CMU releases new guide to streaming performer payments
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By Chris Cooke | Posted on Tuesday, August 31, 2021
As the big debate over the streaming economy continues, CMU Insights today released a new guide on whether and how artists get paid every time their performances are streamed, whether it’s performances musical or audiovisual.
The debate over the digital pie in music – that is, how digital funds are distributed among stakeholders in the music community – has been a big topic of discussion since it became clear that streaming was becoming the largest source of recorded music revenue. Last year, this specific discussion also dominated the âEconomics Of Streamingâ survey in the UK Parliament.
A similar debate is also taking place in the audiovisual sector. While for the TV and film industries subscription streaming remains a relatively small part of the business, it is also the fastest growing revenue stream with a fairly large margin, global platforms streaming media in particular becoming increasingly powerful, both as distributors and producers of content.
All of these debates require understanding how performers are currently paid when their performances are streamed. To make sure everyone has this knowledge, PayPerformers asked CMU Insights to produce and publish a user-friendly guide on how artist payments work with music and audio-visual services.
In most cases, whether and how artists share the money generated by streaming services like those run by Netflix, Amazon, Apple, and Spotify depends entirely on the deal each artist has with a producer, studio, or studio. a broadcaster or a label. The conventions differ according to the music and audiovisual sectors, and from one country to another. And in music, there are all kinds of complexities around recording contracts that also impact royalty payments.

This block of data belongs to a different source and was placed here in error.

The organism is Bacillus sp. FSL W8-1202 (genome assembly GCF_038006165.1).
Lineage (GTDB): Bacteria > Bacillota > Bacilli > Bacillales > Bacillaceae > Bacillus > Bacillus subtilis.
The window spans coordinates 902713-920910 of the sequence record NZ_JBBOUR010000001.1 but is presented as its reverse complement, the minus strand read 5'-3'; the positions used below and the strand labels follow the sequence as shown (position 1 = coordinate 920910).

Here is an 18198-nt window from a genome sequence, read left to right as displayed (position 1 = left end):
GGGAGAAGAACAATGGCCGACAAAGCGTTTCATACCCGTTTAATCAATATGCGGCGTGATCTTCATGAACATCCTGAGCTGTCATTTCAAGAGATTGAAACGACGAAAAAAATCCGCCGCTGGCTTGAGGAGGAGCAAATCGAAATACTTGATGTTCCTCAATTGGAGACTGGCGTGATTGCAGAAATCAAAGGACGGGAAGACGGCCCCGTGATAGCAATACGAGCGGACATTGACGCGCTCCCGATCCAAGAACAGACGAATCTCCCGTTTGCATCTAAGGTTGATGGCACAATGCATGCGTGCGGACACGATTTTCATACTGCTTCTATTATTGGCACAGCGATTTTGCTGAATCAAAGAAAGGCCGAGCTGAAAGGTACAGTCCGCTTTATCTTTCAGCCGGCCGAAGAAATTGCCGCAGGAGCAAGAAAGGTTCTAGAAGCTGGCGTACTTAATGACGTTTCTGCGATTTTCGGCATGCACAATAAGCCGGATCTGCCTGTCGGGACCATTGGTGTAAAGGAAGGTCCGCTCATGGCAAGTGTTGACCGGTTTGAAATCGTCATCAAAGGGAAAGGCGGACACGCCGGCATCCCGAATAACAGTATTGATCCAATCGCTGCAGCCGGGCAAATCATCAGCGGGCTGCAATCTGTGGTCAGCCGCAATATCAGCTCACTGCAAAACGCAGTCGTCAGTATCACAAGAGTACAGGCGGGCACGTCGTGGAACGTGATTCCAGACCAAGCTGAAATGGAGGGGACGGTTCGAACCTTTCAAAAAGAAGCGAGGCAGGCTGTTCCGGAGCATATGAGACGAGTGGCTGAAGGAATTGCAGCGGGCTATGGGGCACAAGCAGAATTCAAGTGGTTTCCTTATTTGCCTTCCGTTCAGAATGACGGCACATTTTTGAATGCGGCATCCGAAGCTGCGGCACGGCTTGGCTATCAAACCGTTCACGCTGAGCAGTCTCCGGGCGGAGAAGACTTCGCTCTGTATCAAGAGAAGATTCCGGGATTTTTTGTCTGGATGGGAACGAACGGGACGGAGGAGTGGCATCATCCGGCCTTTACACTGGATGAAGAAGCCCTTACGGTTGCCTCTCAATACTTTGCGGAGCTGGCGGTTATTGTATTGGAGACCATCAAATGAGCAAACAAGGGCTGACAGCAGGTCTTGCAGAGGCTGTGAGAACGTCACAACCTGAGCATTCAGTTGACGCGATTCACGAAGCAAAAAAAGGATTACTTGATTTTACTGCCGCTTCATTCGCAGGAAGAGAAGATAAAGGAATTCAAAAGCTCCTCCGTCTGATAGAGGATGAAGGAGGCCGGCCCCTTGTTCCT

When music is broadcast or performed in public, artists and musicians have statutory rights to be paid through the collective licensing system. And in some countries, actors enjoy similar remuneration rights for the broadcasting and / or retransmission of the audiovisual productions in which they perform. However, in most cases, these statutory rights do not apply to streaming.
Whether they should or not is another big part of the digital pie – and the broader streaming economy – of course, both in the UK and across Europe.
The new guide explains how everything works right now, when artists get paid from streams, and how those payments are calculated along the way. It is based on a series of interviews with managers, lawyers and accountants in several European countries – with additional information on unions and performer companies across the continent.
It also goes through all the variables, especially when it comes to star artists in the music industry, and the various challenges and issues that artists and managers have raised with record deals in recent years, including especially when old agreements have been applied to new sources of income.
You can download the guide âPayments by operators from streamingâ free of charge here.